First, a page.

Sweat was as Pa as the uniform Ma needed spread a sheet over, nights when attempts to wake him off the couch would’ve done little more than rouse a snore. You watched his sideburn bristle drip into a pour when an envelope took to his hands; beads perspiring from the nose as he went through shirts like cuchifrito does a brown paper bag.
Nobody racked up time and a half like that man; not a police officer, no fireman, nor anyone in sanitation, much less any of his co-workers in the Emergency Medical Service. Which is probably why he received so much love, as manifested per barbecue and pool party we were invited to attend when Pa wasn’t covering someone else’s weekend. Navy blue up, navy blue down everywhere we went; patches and the badge. If your name wasn’t Don Mattingly, no one in this city could say they knew you to hustle more doubles than Resto!
It remained to be seen whether I inherited that same work ethic upon being offered a cut for every job I tagged along to lend a hand with. After two decades which saw them maintain the kind of camaraderie withstanding every Giordano promotion that set hierarchy between the two, and every Giordano transfer Pa felt pressure to follow, Giordano and Pa went into business together behind his longtime partner’s lead for side-income doing home renovations. Giordano had the van, Giordano had the plan: he provided the tools he promoted the service he secured the contracts. Pa covered the labor, which would’ve provided me opportunity to earn money for school books while holding onto one last season of sandlot baseball; and did… until it didn’t.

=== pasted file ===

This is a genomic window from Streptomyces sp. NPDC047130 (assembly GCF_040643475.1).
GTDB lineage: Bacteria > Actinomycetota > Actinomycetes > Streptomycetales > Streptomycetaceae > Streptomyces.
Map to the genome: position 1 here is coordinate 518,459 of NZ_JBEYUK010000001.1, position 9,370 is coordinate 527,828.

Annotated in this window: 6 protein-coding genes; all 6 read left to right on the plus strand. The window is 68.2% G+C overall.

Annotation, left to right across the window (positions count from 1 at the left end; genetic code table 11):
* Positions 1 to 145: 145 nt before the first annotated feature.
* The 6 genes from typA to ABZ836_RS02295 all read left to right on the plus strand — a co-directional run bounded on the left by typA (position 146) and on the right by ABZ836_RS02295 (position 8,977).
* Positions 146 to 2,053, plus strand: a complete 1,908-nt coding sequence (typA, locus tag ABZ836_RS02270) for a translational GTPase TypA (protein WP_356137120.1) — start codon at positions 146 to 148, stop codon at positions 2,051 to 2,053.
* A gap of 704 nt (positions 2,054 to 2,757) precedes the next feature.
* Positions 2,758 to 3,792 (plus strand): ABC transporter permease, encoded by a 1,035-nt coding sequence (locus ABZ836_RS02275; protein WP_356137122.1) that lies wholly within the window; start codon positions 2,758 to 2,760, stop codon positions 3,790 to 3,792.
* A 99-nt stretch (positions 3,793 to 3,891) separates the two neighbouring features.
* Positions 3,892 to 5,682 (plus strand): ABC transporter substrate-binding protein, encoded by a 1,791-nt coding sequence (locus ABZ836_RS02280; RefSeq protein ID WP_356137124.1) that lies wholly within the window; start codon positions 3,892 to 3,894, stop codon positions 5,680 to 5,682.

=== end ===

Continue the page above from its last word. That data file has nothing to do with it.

I never told him why I began to resist, and eventually, ceased lacing up boots all together that summer. Were it not for the game he saw slash and burn prospects of delinquency, to a future in his boy’s eye, my abled body would’ve had no alternative but to try my newly minted diploma from the get; believe you-me, there wasn’t a request Pa didn’t begin and end a response to with “MORTGAGE” and “CAR PAYMENT!” So it had to be to the dismayed welling of his own defeat, that despite Pa’s faith in me, I’d eventually turn down his proposal to split earnings for the sake of sparing me some 9 to 5 that might impede on practice. And it was in a sort of melancholy, projecting to be gracious humility, that I would sooner settle on a fulltime at The Nathan Boardwalk than seek the old man’s recourse.
Save for having to swallow a little sarcasm on my supposed golden arm’s supposed struggle to sand a wall, my decision didn’t draw the kind of reaction I had braced myself for. Of’course news of the Nathan hiring relieved me of ‘the real world’ speech on his 70 hour work week.. and he did gave off as if convinced I’d keep my promise to continue grinding toward our dream. Such absence of disappointment at any prior juncture would’ve shown passage for me to whistle off clean;